Source: sign on site

One of the storage rooms in the Storeroom Complex
One of the storage rooms in the Storeroom Complex

The Northern Palace

Whenever you see a photo of Masada, it is most likely of the Northern Palace (POI #6 on the site plan). And it is not by chance. Many call the northern palace as one of the most daring structures built by King Herod and an architectural pearl.

Model of The Northern Palace in Masada
Model of The Northern Palace in Masada

The Northern Palace was daringly constructed on the hilltop, over the chasm. The palace is built on three rock terraces, with a total height difference of some 30 m, and required strong retaining walls.

The palace shows Hellenistic and Roman architectural influence. On the upper terrace were Herod’s private rooms, a residential wing with four rooms and a central hall. The rooms were paved with geometric mosaic designs, and frescoes were painted on the walls. The mosaic floor of the south-western room has been preserved, patterned with black and white hexagons. This is a common design in Rome and its environs, and its existence here may be evidence of the origins of the artists who created it.

The Northern Palace has three levels. You start at the top one. And you can get to the bottom one by stairs.

View down from The Northern Palace
View down from The Northern Palace

Outside is a semicircular patio, formerly surrounded by columns, which looks out over the He’ etekim Cliff in the Judean Desert, the Dead Sea, and the Roman siege array. In the center of the middle terrace was a circular hall surrounded by columns, of which only the foundations remain. This was the reception and banqueting hall.

The palace also had a small bathhouse, in which were found the skeletal remains of what is presumed to have been three of the rebels, as well as a woman’s braided hair, remarkably well preserved.

Lower Terrace of the Northern Palace

So we will skip several POI (return to them back late) and visit the lower terrace of The Northern Palace.

The trail leading to The Northern Palace
The trail leading to The Northern Palace
Lower Terrace of the Northern Palace in Masada
Lower Terrace of the Northern Palace in Masada

The lower terrace also held a hall, surrounded by colonnades. The exterior walls of the hall were decorated with stucco designs, and the interior walls – with frescoes (wall paintings painted on damp plaster) depicting colored imitation marble panels and geometric designs.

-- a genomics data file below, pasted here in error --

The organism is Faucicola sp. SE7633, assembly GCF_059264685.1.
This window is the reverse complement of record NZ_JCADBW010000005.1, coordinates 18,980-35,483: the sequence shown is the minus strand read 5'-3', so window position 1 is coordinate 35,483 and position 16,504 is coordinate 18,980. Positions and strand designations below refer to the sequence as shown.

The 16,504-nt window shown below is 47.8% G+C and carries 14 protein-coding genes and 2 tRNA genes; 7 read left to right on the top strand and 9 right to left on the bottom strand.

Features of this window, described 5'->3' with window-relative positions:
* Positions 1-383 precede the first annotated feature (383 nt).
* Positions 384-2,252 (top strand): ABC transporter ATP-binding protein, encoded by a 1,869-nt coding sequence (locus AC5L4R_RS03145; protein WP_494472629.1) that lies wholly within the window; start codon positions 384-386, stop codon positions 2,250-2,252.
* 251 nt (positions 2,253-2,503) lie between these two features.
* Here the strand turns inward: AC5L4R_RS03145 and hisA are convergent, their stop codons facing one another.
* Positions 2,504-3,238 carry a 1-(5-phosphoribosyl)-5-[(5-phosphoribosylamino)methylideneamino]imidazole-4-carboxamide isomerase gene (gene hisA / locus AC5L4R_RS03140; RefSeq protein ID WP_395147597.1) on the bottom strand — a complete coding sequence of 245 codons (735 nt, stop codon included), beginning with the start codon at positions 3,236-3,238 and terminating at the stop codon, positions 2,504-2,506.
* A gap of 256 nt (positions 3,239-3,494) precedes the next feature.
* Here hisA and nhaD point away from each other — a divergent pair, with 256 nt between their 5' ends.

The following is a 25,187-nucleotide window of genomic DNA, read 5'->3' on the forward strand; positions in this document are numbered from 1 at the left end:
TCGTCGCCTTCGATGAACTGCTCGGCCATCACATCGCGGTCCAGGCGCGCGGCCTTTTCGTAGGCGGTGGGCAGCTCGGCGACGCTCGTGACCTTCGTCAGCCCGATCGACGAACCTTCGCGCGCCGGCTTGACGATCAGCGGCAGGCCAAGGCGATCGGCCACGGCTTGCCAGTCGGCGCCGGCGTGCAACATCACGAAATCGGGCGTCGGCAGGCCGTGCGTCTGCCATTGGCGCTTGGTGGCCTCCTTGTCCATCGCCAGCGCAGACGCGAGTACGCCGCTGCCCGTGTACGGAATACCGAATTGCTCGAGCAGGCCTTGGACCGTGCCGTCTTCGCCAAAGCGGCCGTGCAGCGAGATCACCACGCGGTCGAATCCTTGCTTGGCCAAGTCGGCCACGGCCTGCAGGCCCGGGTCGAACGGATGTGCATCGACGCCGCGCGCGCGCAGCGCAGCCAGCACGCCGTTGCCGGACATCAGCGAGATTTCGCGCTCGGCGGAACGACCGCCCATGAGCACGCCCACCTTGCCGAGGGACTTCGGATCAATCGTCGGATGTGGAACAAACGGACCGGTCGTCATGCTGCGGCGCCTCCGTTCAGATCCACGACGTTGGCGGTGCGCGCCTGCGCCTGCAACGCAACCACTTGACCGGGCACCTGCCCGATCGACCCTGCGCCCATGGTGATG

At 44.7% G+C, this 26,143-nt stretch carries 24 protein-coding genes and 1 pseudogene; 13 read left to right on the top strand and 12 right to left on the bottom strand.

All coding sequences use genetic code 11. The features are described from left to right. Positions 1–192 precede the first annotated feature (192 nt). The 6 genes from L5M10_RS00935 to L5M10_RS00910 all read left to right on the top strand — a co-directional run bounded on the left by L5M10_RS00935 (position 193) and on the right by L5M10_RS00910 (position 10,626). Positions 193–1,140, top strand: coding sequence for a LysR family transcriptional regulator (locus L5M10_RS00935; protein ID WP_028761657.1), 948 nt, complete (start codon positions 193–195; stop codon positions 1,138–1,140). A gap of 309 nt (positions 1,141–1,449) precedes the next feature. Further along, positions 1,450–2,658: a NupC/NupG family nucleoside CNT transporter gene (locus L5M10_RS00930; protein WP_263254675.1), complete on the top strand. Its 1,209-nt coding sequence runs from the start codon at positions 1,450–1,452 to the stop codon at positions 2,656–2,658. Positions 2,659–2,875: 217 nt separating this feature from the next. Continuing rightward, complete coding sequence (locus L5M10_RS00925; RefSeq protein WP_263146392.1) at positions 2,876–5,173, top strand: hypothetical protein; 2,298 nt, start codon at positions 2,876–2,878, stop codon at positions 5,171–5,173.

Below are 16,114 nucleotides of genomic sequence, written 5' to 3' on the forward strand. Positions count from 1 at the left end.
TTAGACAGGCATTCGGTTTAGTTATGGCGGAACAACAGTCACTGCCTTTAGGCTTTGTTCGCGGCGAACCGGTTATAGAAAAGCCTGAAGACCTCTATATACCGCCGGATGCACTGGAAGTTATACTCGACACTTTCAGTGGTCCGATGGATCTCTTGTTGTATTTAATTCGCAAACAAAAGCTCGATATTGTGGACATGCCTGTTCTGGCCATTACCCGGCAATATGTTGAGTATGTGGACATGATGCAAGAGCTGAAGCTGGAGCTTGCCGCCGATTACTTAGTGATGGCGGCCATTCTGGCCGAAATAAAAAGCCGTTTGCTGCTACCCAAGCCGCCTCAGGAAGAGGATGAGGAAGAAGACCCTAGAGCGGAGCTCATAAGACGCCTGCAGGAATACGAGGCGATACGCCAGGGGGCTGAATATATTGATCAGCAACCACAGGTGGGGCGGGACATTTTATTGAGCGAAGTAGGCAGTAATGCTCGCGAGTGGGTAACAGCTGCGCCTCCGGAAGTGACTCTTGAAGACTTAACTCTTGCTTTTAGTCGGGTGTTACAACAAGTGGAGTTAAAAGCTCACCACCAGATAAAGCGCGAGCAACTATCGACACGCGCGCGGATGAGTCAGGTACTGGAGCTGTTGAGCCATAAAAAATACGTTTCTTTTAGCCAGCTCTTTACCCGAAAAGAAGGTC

Lower Terrace of the Northern Palace in Masada
Lower Terrace of the Northern Palace in Masada

And the Northern Palace offers stunning views, so this is a must place for a selfie 😉

Lower Terrace of the Northern Palace in Masada
Lower Terrace of the Northern Palace in Masada

And here is a wide view to the west. You can see the western entrance with the Roman ramp trail at the left and remains of a Roman camp to the right.

View from the Lower Terrace
View from the Lower Terrace

And now let’s return to the top level to the large bathhouse.

The Large Bathhouse

The Large Bathhouse (POI #7 on the site plan) is a Roman-style bathhouse.

The Large Bathhouse at Masada
The Large Bathhouse at Masada

The bathhouse is built in Roman style, and all its rooms are well preserved.

At the entrance is a courtyard surrounded by columns, intended for gymnastic exercise. The dressing room (apodyterium) is decorated with frescoes and special stone tiles.

The Large Bathhouse at Masada
The Large Bathhouse at Masada

During the Revolt, an immersion pool was built here. In the tepid room (tepidarium), the frescoes have been wonderfully well preserved. An opening in the wall of this room leads to the stepped pool of the cold room (frigidarium), in which the floor rests on small columns. Hot air flowed through ceramic pipes incorporated in the walls, heating the room.

The Large Bathhouse at Masada
The Large Bathhouse at Masada

The “Lots”

The discovery location of the “Lots” is POI #8 on the site plan. At this place, several hundred inscribed shards were found. And Yigael Yadin connected this them with Josephus Flavius’ story of the lots drawing on the last night of the Revolt.

The discovery location of the "Lots"
The discovery location of the “Lots”

The Lots room – many inscribed pottery shards (ostraca) were found in this room, mainly bearing people’s names, including ‘Ben Yair’, the name of the leader of the Sicarii, the dominant group among the Masada rebels. These could perhaps have been the lots cast by the rebels on the night they decided to put an end to their lives, or they may have had to do with the administration of life in the rebel community.